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Craig Wright hits COPA trial with 164,000 pages of evidence

source-logo  protos.com 22 February 2024 13:34, UTC

Tuesday was Day 13 of the Coinbase, Kraken, Block, and MicroStrategy-backed Crypto Open Patent Alliance’s (COPA) court battle with self-proclaimed Bitcoin creator Craig Wright.

Early in the morning, observers gasped as Wright dumped another 164,000 pages in front of them. As we learned on February 12, Wright wants to use his wife’s mysteriously discovered box of documents from his attic as evidence.

Naturally, skeptics of Wright like BitMEX Research asked why Wright needed so many pages if he really was Bitcoin’s creator. After all, he could prove his identity with just 150 bytes — one transaction on the Bitcoin blockchain.

And a REAL proof of Satoshi would only be like 150 bytes in total, instead he produced a 160,000 page fake proof

— BitMEX Research (@BitMEXResearch) February 21, 2024
Two pro-BTC influencers joke about BSV’s big data blockchain.

First witness of COPA v. Wright day 13: Martti Malmi

During the 13th day of COPA v. Wright, one of the earliest living Bitcoiners, Martti Malmi, testified as a witness and faced cross-examination.

Malmi is an early Bitcoin developer who communicated directly with Satoshi Nakamoto via email and IRC chat in 2009. While Wright’s legal team cross-examined him on Wednesday, he politely distinguished Satoshi from Craig Wright by refusing to refer to them as the same person.

Malmi initially helped manage the forum for the early SourceForge account hosting Bitcoin’s repository. Malmi was also an enthusiastic website contributor, earning Satoshi’s first-ever control turnover of Bitcoin.org.

The website hosted the Bitcoin forum before it moved to another domain, Bitcointalk.org.

As the first successor to Satoshi in managing Bitcoin’s website, Malmi made various design and copywriting updates. For example, Malmi created the content for the website’s FAQ page based on answers from Satoshi. To be clear, Malmi wrote some of the content, and he quoted other parts using Satoshi’s own words.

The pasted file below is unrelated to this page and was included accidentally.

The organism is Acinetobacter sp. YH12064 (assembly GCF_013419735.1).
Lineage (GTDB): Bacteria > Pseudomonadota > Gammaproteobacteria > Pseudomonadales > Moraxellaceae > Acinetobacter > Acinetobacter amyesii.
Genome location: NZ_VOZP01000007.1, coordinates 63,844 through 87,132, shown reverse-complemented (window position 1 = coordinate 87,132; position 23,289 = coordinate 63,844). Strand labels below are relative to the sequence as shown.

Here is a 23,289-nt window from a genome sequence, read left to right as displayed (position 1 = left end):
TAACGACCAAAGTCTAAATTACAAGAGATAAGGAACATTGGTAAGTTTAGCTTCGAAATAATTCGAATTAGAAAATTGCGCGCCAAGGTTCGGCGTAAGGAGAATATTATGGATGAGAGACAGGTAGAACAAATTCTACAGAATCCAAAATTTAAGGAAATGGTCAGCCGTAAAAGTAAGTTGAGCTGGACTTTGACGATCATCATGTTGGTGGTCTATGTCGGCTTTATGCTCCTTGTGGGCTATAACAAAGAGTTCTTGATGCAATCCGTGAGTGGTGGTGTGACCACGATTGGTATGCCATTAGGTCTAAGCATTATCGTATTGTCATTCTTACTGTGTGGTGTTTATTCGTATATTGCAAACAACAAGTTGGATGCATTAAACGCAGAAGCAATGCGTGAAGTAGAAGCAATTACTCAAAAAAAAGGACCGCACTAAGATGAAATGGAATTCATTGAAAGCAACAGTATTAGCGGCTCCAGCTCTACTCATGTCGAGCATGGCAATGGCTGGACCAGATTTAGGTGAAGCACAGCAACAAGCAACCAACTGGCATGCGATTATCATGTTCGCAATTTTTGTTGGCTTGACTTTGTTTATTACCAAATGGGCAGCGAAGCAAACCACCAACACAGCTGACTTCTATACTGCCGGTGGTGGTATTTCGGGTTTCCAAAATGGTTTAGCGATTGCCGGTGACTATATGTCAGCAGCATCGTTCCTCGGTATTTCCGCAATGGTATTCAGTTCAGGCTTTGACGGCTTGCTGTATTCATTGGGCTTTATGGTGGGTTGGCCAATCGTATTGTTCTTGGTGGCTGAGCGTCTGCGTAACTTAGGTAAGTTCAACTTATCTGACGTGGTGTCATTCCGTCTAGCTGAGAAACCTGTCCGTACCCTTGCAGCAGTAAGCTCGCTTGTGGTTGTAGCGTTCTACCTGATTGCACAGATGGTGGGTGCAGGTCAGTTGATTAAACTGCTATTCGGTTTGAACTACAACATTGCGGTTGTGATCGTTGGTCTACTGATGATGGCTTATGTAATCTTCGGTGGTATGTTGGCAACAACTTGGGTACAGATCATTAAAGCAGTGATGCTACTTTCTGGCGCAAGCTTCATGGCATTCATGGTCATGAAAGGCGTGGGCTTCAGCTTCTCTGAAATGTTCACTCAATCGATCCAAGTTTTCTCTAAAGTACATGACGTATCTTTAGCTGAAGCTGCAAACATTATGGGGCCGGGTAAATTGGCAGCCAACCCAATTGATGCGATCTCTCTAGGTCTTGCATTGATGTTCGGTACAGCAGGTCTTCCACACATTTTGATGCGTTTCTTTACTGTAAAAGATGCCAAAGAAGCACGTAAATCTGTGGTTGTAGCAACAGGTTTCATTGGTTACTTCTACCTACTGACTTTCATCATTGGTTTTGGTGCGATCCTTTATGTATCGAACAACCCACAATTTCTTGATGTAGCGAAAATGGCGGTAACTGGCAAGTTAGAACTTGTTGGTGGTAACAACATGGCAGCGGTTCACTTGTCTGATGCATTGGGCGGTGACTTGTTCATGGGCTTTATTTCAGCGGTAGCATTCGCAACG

Cross-examiners drew Malmi’s attention to various parts of the website. For example, Malmi disputed Wright’s claim that the server for the forum that became BitcoinTalk was migrated. He may have simply had the URL pointing at the same server using Domain Name System (DNS) standards.

Malmi did admit that the forum later moved from one hosting service to another, though that had little to do with DNS ability to have a domain name point at any server specified by the entity that controls the domain name.

He also admitted that admin privileges didn’t automatically transfer to a new server during a website migration, though he said it was possible to use the same credentials. He denied that the move was for the express purpose of removing Satoshi’s access — even though it did have that effect.

W: "The intention of moving to a new server was to remove Satoshi's access"
M: "No that was not the purposes"
W: "But that was the effect"
M: "Yes but I have great respect for Satoshi and he could always have asked for creds if he wanted them"

— CryptoDevil (@CryptoDevil) February 21, 2024

Read more: COPA trial: ‘Very annoying’ Craig Wright was ‘into Japanese stuff’

Separately, Malmi only recalled one exchange in which Satoshi mentioned the possibility of adding timestamps to files. The pseudonymous Bitcoin creator theorized that it would be possible to add a few lines of code to expand Bitcoin’s timestamps beyond transactions.

Satoshi publicly supported using sidechains for some applications like a theoretical ‘BitDNS.’ (After Satoshi disappeared, other people renamed BitDNS as Namecoin and listed its altcoin for trading in 2013.)

When discussing BitDNS, Satoshi noted that sidechains like BitDNS could share hash power with Bitcoin.

At Wednesday’s cross-examination, Malmi didn’t recall any private communications with Satoshi via the SourceForge code repository. Wright claims that he communicated with Malmi over another direct message (DM) system.

Judge Mellor released Malmi after asking whether Satoshi had ever requested access to the servers to which BitcoinTalk had migrated. Malmi answered that Satoshi had not asked.

M: "No he did not"
W: "CSW disputes that. Do records of those SF messages exist?"
M: "Yes I checked my messages on @bitcointalk and I saw just the one old message there. All the old SF messages are archived there"
W: "Who did you request archive access to?"

— CryptoDevil (@CryptoDevil) February 21, 2024

Second witness of COPA v. Wright day 13: Adam Back

After a break, Adam Back was sworn in as a witness in the UK High Court of Justice.

Back first proposed HashCash in a 1997 paper he published. He’d originally envisioned HashCash as a method for combatting email spam by charging a small fee for each email sent. Such a system could make it more costly than it was worth to send millions of spam emails.